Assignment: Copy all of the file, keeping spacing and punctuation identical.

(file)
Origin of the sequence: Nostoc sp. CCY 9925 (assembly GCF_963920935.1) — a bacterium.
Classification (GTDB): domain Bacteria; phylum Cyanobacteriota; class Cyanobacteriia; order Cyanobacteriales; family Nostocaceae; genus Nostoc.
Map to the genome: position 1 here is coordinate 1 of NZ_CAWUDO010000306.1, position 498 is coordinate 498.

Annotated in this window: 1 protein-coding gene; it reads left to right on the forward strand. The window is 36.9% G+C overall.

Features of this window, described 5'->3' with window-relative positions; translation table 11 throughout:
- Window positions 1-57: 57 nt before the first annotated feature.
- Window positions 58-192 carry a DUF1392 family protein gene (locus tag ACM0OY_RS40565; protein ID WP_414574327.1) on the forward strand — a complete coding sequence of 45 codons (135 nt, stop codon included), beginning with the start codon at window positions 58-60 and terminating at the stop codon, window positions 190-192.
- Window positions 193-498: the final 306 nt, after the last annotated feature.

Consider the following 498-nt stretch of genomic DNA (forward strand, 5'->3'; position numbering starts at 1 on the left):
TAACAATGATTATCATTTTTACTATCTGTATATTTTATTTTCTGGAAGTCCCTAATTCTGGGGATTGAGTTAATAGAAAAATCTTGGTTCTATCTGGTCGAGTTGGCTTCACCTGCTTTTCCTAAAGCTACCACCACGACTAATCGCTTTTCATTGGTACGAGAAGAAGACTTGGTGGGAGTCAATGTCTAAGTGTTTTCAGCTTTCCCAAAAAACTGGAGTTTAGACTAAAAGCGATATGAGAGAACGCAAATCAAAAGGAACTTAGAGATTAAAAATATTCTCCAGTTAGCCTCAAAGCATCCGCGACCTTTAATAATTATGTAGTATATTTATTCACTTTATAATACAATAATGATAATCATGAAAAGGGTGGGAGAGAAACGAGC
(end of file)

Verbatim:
Origin of the sequence: Nostoc sp. CCY 9925 (assembly GCF_963920935.1) — a bacterium.
Classification (GTDB): domain Bacteria; phylum Cyanobacteriota; class Cyanobacteriia; order Cyanobacteriales; family Nostocaceae; genus Nostoc.
Map to the genome: position 1 here is coordinate 1 of NZ_CAWUDO010000306.1, position 498 is coordinate 498.

Annotated in this window: 1 protein-coding gene; it reads left to right on the forward strand. The window is 36.9% G+C overall.

Features of this window, described 5'->3' with window-relative positions; translation table 11 throughout:
- Window positions 1-57: 57 nt before the first annotated feature.
- Window positions 58-192 carry a DUF1392 family protein gene (locus tag ACM0OY_RS40565; protein ID WP_414574327.1) on the forward strand — a complete coding sequence of 45 codons (135 nt, stop codon included), beginning with the start codon at window positions 58-60 and terminating at the stop codon, window positions 190-192.
- Window positions 193-498: the final 306 nt, after the last annotated feature.

Consider the following 498-nt stretch of genomic DNA (forward strand, 5'->3'; position numbering starts at 1 on the left):
TAACAATGATTATCATTTTTACTATCTGTATATTTTATTTTCTGGAAGTCCCTAATTCTGGGGATTGAGTTAATAGAAAAATCTTGGTTCTATCTGGTCGAGTTGGCTTCACCTGCTTTTCCTAAAGCTACCACCACGACTAATCGCTTTTCATTGGTACGAGAAGAAGACTTGGTGGGAGTCAATGTCTAAGTGTTTTCAGCTTTCCCAAAAAACTGGAGTTTAGACTAAAAGCGATATGAGAGAACGCAAATCAAAAGGAACTTAGAGATTAAAAATATTCTCCAGTTAGCCTCAAAGCATCCGCGACCTTTAATAATTATGTAGTATATTTATTCACTTTATAATACAATAATGATAATCATGAAAAGGGTGGGAGAGAAACGAGC